Tahnoun bin Zayed, the national security adviser of the United Arab Emirates and the crown prince’s younger brother, has been in Tehran for the last 48 hours on a secret mission aiming to defuse the Gulf crisis, a senior security source in the UAE told Middle East Eye.
Tahnoun’s secret mission is the highest-level meeting between the two sides since the crisis broke out.
It comes amid multiple signs of the UAE following its own, softer line with Tehran, after four tankers were attacked off the Emirati port of Fujairah earlier this year.
Although the chief of US naval operations, Michael Gilday, said American intelligence had concluded that Iran’s revolutionary guard corps was “directly responsible” for the attacks, the UAE itself has never pointed the finger of blame at Iran.
Instead, it sent navy officers to meet their counterparts in Iran, a visit that was announced. This weekend’s mission has been kept secret.
When the UK, Germany and France attempted to counter US efforts to step up the military confrontation in the Gulf, UAE Minister of State for Foreign Affairs Anwar Gargash praised their diplomatic efforts.
Gargash said: “At every turn, the UAE has avoided conflict with Iran. We will continue to take all measures to de-escalate tensions and reduce the potential for hostilities. When necessary, we are prepared to act in self-defence, but always proportionately, judiciously and with restraint. We seek a pragmatic, diplomatic path to lowering tensions and creating an opening for meaningful talks.”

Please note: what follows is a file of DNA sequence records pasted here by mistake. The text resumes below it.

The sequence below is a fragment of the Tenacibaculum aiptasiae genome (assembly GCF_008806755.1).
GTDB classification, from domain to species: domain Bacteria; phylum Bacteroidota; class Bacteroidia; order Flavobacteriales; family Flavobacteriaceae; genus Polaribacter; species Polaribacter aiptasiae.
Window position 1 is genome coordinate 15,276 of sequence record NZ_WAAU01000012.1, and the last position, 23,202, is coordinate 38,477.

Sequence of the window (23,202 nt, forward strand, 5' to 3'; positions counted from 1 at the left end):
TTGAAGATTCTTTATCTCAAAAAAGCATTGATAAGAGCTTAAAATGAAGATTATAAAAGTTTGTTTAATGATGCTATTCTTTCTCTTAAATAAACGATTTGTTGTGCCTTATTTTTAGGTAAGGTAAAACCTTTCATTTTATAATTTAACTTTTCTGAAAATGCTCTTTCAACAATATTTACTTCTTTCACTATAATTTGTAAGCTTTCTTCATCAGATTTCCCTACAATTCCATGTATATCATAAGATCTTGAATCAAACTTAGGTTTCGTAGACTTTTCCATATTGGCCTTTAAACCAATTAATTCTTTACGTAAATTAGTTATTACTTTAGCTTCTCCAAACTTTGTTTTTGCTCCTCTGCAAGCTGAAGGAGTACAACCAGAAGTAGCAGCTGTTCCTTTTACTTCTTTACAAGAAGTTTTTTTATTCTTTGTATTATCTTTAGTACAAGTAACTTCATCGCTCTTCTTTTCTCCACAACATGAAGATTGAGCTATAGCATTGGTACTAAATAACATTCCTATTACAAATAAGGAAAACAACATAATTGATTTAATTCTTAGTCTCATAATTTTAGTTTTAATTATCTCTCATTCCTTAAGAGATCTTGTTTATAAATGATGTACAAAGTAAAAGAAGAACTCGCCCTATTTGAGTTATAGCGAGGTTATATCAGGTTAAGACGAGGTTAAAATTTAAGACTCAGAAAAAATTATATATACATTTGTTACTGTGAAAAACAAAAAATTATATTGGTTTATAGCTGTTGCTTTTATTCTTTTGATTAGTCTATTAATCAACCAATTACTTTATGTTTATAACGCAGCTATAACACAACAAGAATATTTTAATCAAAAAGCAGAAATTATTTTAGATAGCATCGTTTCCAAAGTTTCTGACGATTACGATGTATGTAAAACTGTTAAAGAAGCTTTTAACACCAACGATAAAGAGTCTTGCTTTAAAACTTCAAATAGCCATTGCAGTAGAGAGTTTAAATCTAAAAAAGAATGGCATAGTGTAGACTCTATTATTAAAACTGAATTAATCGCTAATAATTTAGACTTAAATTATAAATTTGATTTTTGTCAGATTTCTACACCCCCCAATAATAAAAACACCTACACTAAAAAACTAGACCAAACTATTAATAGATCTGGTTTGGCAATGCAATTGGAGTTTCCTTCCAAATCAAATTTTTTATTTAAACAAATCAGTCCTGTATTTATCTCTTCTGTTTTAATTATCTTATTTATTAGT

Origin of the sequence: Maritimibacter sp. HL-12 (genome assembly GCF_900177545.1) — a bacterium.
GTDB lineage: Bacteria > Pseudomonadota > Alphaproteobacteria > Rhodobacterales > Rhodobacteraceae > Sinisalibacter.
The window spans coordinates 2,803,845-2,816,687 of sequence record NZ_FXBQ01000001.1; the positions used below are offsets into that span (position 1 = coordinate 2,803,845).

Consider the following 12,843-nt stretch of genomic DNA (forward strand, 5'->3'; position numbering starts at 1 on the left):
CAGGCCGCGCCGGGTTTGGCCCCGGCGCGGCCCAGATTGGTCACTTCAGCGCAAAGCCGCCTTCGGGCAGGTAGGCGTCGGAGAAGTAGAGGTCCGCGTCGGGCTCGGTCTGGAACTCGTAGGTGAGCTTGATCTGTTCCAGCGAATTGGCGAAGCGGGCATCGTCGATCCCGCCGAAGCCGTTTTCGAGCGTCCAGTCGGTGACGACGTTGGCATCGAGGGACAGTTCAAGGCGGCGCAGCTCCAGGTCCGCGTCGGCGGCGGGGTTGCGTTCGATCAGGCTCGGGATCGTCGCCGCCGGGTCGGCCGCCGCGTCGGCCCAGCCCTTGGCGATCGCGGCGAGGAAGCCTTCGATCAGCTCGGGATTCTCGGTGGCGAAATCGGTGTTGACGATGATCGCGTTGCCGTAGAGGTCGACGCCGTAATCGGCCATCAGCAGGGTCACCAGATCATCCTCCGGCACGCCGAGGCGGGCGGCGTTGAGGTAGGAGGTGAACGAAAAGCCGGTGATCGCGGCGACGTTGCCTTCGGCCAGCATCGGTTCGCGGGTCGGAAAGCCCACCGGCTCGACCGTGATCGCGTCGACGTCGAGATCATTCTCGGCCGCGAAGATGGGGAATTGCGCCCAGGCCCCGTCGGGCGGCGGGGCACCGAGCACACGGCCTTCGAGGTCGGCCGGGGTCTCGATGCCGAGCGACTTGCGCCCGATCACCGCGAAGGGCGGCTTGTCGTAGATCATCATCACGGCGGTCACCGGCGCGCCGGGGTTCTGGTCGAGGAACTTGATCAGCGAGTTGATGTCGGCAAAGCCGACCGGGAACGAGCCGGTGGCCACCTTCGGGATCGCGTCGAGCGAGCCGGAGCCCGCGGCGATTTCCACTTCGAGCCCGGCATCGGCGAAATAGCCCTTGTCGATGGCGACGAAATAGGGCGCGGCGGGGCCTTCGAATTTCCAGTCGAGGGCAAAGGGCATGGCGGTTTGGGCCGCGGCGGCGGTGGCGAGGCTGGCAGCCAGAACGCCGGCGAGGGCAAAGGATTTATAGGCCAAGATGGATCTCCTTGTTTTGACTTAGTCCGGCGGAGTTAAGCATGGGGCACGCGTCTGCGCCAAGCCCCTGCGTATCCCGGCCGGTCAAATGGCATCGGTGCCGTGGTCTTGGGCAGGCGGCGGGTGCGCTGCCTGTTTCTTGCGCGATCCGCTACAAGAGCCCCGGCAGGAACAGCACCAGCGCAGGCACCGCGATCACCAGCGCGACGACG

The secret mission comes amid a flurry of backchannel attempts to get talks going between Saudi Arabia and Iran. The Saudis have called on Iraqi prime minister Adel Abdul Mahdi to pass messages to Tehran.
As MEE revealed on 1 October, Abbas al-Hasnawi, an official in the Iraqi prime minister’s office, confirmed that Abdul Mahdi was mediating between the leaderships in Riyadh and Tehran and had communicated each side’s conditions for talks to the other.
Since then, Pakistani prime minister Imran Khan has become involved and is is to shuttle between Tehran and Riyadh this week.
Two senior Pakistani government officials confirmed to Reuters that Khan was going to Tehran to try to defuse tensions between the two rivals, after US President Donald Trump asked for his help.
Khan had told reporters last month on the sidelines of the UN General Assembly: “President Trump asked me if we could de-escalate the situation and maybe come up with another deal. So, I did convey this (to Iranian president Hassan Rouhani) and yes, we are trying our best. It’s an ongoing thing so I can’t reveal more than that.”
The UAE has recently shown more than one sign of pursuing its own path with Iran. It recently announced it was pulling its troops out of Yemen, and has publicly backed southern separatists in the port city of Aden splitting the country in two.
Their Yemeni militia have since been battling forces loyal to the internationally recognised Yemeni president Abd Rabbuh Mansour Hadi for control of the south. Recently, the Iranian backed Houthis and the Emirati-backed southern separatists took part in a prisoner exchange, which has not happened with forces loyal to Hadi.
On Friday, the Pentagon said that about 2,000 additional troops would be sent to Saudi Arabia, along with jet fighter squadrons, one air expeditionary wing and air defence personnel. This would be the second troop increase related to recent attacks on Saudi oil facilities.
The Pentagon said it was also sending two additional Patriot batteries and one Terminal High Altitude Area Defense system (THAAD).
“Taken together with other deployments, this constitutes an additional 3,000 forces that have been extended or authorised within the last month,” Pentagon spokesman Jonathan Hoffman said in a statement.
MEE contacted the UAE Embassy media office in London but did not receive a reply by the time of publication.